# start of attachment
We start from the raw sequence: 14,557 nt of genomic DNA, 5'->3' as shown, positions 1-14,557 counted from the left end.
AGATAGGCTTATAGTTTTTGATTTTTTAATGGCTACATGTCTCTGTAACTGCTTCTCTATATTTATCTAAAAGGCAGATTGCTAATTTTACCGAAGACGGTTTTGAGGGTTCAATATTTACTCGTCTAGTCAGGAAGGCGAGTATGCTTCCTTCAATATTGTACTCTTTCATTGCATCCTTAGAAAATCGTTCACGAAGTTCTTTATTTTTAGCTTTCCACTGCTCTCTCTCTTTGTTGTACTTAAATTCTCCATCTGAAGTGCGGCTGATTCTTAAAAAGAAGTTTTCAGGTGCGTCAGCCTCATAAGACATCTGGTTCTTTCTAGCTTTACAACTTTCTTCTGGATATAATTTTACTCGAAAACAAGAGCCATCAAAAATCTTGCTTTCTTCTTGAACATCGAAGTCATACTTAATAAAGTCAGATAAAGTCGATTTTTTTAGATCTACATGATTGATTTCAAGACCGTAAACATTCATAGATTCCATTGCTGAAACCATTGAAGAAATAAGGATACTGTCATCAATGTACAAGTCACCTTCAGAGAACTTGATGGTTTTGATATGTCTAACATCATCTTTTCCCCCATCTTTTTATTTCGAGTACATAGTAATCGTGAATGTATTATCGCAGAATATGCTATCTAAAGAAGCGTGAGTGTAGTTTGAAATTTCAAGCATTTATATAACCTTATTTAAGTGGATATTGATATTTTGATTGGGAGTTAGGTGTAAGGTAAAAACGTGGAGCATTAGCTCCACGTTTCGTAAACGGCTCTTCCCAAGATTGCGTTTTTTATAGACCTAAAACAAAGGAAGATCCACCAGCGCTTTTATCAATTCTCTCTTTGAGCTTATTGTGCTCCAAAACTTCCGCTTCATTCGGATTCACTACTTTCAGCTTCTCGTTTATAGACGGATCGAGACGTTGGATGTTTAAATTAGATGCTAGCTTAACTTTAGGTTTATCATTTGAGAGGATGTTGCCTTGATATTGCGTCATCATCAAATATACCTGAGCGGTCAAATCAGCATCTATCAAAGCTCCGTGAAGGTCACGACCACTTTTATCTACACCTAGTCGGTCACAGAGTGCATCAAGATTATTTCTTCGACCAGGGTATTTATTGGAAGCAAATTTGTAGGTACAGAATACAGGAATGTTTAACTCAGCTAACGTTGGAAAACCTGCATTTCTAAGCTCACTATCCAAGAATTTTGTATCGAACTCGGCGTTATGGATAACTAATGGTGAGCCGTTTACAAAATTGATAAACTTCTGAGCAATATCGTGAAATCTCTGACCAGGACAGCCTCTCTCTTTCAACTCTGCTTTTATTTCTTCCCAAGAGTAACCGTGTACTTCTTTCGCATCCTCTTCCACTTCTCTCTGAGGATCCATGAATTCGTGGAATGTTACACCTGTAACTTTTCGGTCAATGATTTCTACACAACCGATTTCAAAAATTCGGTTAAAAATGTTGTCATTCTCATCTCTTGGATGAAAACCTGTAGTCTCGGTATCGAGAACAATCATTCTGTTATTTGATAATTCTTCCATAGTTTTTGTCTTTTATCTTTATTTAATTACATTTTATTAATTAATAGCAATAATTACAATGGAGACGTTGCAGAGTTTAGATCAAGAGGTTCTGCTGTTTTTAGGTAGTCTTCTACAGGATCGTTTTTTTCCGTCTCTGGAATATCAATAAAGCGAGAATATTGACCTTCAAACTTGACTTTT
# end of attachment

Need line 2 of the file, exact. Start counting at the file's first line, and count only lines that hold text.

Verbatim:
AGATAGGCTTATAGTTTTTGATTTTTTAATGGCTACATGTCTCTGTAACTGCTTCTCTATATTTATCTAAAAGGCAGATTGCTAATTTTACCGAAGACGGTTTTGAGGGTTCAATATTTACTCGTCTAGTCAGGAAGGCGAGTATGCTTCCTTCAATATTGTACTCTTTCATTGCATCCTTAGAAAATCGTTCACGAAGTTCTTTATTTTTAGCTTTCCACTGCTCTCTCTCTTTGTTGTACTTAAATTCTCCATCTGAAGTGCGGCTGATTCTTAAAAAGAAGTTTTCAGGTGCGTCAGCCTCATAAGACATCTGGTTCTTTCTAGCTTTACAACTTTCTTCTGGATATAATTTTACTCGAAAACAAGAGCCATCAAAAATCTTGCTTTCTTCTTGAACATCGAAGTCATACTTAATAAAGTCAGATAAAGTCGATTTTTTTAGATCTACATGATTGATTTCAAGACCGTAAACATTCATAGATTCCATTGCTGAAACCATTGAAGAAATAAGGATACTGTCATCAATGTACAAGTCACCTTCAGAGAACTTGATGGTTTTGATATGTCTAACATCATCTTTTCCCCCATCTTTTTATTTCGAGTACATAGTAATCGTGAATGTATTATCGCAGAATATGCTATCTAAAGAAGCGTGAGTGTAGTTTGAAATTTCAAGCATTTATATAACCTTATTTAAGTGGATATTGATATTTTGATTGGGAGTTAGGTGTAAGGTAAAAACGTGGAGCATTAGCTCCACGTTTCGTAAACGGCTCTTCCCAAGATTGCGTTTTTTATAGACCTAAAACAAAGGAAGATCCACCAGCGCTTTTATCAATTCTCTCTTTGAGCTTATTGTGCTCCAAAACTTCCGCTTCATTCGGATTCACTACTTTCAGCTTCTCGTTTATAGACGGATCGAGACGTTGGATGTTTAAATTAGATGCTAGCTTAACTTTAGGTTTATCATTTGAGAGGATGTTGCCTTGATATTGCGTCATCATCAAATATACCTGAGCGGTCAAATCAGCATCTATCAAAGCTCCGTGAAGGTCACGACCACTTTTATCTACACCTAGTCGGTCACAGAGTGCATCAAGATTATTTCTTCGACCAGGGTATTTATTGGAAGCAAATTTGTAGGTACAGAATACAGGAATGTTTAACTCAGCTAACGTTGGAAAACCTGCATTTCTAAGCTCACTATCCAAGAATTTTGTATCGAACTCGGCGTTATGGATAACTAATGGTGAGCCGTTTACAAAATTGATAAACTTCTGAGCAATATCGTGAAATCTCTGACCAGGACAGCCTCTCTCTTTCAACTCTGCTTTTATTTCTTCCCAAGAGTAACCGTGTACTTCTTTCGCATCCTCTTCCACTTCTCTCTGAGGATCCATGAATTCGTGGAATGTTACACCTGTAACTTTTCGGTCAATGATTTCTACACAACCGATTTCAAAAATTCGGTTAAAAATGTTGTCATTCTCATCTCTTGGATGAAAACCTGTAGTCTCGGTATCGAGAACAATCATTCTGTTATTTGATAATTCTTCCATAGTTTTTGTCTTTTATCTTTATTTAATTACATTTTATTAATTAATAGCAATAATTACAATGGAGACGTTGCAGAGTTTAGATCAAGAGGTTCTGCTGTTTTTAGGTAGTCTTCTACAGGATCGTTTTTTTCCGTCTCTGGAATATCAATAAAGCGAGAATATTGACCTTCAAACTTGACTTTT